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Prison gerrymandering gives extra political power to legislators who have prisons in their districts. We put numbers on the problem and sparked a movement to protect our democratic process from the overgrown prison system.

Can you help us continue the fight? All gifts made this year will be automatically matched by other donors. Thank you.

Peter Wagner, Executive DirectorDonate

“Home of record” would be a more accurate “home address” than the prison town

by Peter Wagner, December 22, 2003

Unlike the other populations in other Census controversies (college students and military personnel) prisoners are not considered a part of the local community. After release, the incarcerating community no doubt wishes that ex-prisoners would leave on the first bus out of town.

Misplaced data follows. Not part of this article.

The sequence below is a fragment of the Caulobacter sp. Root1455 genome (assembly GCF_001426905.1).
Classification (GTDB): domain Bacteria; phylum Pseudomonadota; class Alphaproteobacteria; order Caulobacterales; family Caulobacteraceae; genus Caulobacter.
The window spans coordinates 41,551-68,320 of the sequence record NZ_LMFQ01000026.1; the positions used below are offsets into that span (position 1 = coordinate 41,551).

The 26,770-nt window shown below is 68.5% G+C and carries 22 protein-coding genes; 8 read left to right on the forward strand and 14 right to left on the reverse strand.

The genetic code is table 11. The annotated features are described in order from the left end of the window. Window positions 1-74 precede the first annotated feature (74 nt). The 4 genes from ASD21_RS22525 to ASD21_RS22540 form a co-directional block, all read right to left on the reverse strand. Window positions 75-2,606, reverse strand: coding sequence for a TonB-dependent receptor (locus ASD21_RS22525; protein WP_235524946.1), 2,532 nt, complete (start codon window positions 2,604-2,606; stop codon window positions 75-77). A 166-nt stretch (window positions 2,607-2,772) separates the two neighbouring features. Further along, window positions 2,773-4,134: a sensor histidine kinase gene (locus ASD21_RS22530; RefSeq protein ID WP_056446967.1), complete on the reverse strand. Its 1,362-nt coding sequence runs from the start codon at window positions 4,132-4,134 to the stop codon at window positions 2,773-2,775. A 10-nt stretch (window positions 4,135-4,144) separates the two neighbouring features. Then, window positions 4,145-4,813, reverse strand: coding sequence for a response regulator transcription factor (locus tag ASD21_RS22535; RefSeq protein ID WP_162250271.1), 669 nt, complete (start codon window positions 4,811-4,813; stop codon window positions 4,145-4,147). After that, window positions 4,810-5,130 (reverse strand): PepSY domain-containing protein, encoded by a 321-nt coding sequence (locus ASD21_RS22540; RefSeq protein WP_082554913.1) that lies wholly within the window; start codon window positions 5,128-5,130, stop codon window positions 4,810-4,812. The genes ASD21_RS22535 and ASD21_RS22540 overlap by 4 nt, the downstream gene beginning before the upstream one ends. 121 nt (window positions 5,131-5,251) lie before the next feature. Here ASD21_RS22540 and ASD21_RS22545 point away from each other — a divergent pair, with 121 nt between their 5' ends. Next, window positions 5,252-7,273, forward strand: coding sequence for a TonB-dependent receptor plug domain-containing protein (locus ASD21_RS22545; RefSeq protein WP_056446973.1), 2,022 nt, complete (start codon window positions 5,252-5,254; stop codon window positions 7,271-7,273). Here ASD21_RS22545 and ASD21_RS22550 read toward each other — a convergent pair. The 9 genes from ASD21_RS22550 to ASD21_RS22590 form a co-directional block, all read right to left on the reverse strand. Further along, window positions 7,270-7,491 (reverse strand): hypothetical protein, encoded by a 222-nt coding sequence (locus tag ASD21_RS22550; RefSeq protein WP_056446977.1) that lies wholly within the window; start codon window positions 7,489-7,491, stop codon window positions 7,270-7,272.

The Census should allow prisoners to provide their own addresses, or it could use the “home of record” on file with the Department of Corrections. Using “home of record” to address special Census populations is not new. When at the last minute the 1990 Census decided to count military personnel stationed abroad as residents of individual states, they used the Department of Defenses’ home of record information despite the fact that this information tended to be outdated and biased towards the income tax laws of New Hampshire.

The Supreme Court upheld the Census’s use of “home of record” for military personnel abroad in the 1990 Census in Franklin v. Massachusetts 505 U.S. 788 (1992).

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